None of the local units in Parbat has conducted public hearings this fiscal yearThe local government operational guideline dictates public hearing be held for transparency and to ensure good governance.
According to local government operational guideline, local units are supposed to hold public hearings every four months. The hearings are held to maintain financial transparency and to keep track of development projects. But in Parbat district, a majority of local units have not held public hearings this fiscal year.
People in various local units have started raising suspicion over financial transparency in their respective local units.
“The public wants the administration to be accountable. We seek transparency in budget allocation, and it’s our right to be informed of the progress made by our local units in development projects,” said Ram Parajuli, a local of Bihadi Rural Municipality. “The people’s representatives aren’t showing any urgency to hold the public hearings. We don’t know what they are doing.”
According to Parajuli and other locals, most elected representatives are prioritising their personal concerns and working in collusion with project contractors to fulfil their own vested interests.
The local government operational guideline also works as a check and balance mechanism, which helps gauge the local units’ performance. If this mechanism is removed from the equation, it compromises transparency.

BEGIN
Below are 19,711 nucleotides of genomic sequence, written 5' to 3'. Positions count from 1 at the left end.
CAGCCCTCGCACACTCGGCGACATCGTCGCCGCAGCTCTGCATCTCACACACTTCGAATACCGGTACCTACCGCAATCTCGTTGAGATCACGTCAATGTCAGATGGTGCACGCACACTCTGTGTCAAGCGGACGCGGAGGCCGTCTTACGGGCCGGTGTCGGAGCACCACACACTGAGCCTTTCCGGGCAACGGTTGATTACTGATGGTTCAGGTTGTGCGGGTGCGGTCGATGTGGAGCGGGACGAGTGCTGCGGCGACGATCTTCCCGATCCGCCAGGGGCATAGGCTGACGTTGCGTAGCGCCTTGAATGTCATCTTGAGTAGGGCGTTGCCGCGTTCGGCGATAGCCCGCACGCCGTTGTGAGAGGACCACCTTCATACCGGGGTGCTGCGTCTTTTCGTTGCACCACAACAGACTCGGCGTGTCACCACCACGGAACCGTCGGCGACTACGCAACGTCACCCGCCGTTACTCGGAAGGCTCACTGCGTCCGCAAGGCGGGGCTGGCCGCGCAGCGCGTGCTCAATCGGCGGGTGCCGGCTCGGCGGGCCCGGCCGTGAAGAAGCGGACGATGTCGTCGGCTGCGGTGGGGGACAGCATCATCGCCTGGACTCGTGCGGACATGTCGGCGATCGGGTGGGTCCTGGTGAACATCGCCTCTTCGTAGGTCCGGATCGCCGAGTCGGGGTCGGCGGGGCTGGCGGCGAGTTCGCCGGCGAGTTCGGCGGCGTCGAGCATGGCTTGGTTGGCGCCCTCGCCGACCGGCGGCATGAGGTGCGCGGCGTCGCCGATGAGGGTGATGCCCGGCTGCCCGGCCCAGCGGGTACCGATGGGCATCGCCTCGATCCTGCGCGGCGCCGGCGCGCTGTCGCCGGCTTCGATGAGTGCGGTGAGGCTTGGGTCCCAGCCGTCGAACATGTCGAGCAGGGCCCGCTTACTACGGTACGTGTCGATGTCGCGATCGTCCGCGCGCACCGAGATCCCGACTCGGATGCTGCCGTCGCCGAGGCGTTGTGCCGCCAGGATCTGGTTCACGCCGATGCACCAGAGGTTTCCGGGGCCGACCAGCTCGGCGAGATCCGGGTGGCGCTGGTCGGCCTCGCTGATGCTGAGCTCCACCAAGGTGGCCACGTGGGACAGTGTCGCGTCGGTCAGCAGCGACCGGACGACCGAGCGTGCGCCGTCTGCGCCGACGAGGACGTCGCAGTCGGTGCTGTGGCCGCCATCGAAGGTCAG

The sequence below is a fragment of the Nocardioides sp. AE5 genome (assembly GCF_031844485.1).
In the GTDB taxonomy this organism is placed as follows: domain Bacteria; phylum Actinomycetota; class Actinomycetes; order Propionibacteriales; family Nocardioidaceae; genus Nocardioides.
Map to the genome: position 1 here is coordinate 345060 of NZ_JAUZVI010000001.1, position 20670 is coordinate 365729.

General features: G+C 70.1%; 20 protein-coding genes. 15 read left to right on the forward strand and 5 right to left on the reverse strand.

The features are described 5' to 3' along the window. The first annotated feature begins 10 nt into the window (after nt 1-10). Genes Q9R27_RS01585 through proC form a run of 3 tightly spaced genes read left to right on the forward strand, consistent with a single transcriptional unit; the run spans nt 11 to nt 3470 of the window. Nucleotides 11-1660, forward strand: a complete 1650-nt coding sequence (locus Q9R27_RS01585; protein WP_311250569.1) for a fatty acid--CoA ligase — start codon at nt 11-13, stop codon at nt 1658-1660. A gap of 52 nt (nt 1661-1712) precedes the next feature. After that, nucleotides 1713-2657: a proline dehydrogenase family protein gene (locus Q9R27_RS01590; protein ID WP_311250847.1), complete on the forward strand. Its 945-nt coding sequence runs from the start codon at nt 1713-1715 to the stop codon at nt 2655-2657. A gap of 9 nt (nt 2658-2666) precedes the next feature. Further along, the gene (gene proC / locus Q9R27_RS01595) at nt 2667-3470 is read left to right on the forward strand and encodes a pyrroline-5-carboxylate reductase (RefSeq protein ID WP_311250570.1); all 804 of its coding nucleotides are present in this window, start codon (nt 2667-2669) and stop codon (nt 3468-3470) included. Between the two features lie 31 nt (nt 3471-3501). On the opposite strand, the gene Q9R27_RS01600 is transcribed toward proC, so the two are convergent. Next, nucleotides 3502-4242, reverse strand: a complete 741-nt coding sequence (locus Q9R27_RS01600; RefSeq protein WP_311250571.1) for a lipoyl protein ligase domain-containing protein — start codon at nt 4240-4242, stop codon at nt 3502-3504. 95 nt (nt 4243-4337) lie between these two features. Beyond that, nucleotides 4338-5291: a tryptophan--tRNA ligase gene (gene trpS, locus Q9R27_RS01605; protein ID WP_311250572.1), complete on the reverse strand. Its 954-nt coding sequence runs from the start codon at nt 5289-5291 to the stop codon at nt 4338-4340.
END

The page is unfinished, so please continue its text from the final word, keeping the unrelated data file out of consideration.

“The people’s representatives lack of interest in holding public hearings is a clear indication that they don’t think that they should be accountable to the public,” said Rajendra Pahadi, a lecturer at Shibalaya Multiple Campus in Kushma. “The local governments in the district have failed to maintain good governance in the financial sector. Their hesitancy in being transparent with the finances of their respective local units points to financial irregularities.”
There are seven local units in Parbat. Some of the local units have claimed on paper that they conducted public hearings regularly, whereas others convened the crucial gathering only once last fiscal year.
Kamal Prasad Bhusal, chairman of Bihadi Rural Municipality, accepted that they haven’t been able to conduct public hearings on time.
“We held only one public hearing last fiscal year. In the running fiscal year, we haven’t allocated budget to hold public hearings,” said Bhusal.
Paiyun Rural Municipality has allocated Rs 700,000 to conduct public hearings in the current fiscal year. Jeet Bahadur Rana, chief administrative officer of the rural municipality, said they were unable to conduct public hearings last fiscal year despite allocating a budget for the purpose.
“We had the budget but we did not hold any public hearing since we were busy in various development works,” said Rana. “This year we will conduct a public hearing by mid-February.”
According to Motiram Sapkota, chief administrative officer of Phalebas Municipality, it’s not mandatory to conduct public hearings.
Making public the income and expenditure of the local unit should suffice, he said. “Every four months, we put up the total income and expenditure of the local unit on the notice board of our office for everybody to see. We don’t necessarily have to call a meeting.”
However, locals said that they would be able to trust their people’s representatives better if the public hearings were held regularly.
“We don’t even know what the local government’s focus of work is, or what’s on their agenda. If the elected officials take the initiative to hold public hearings, we could ask questions about the ongoing development activities.”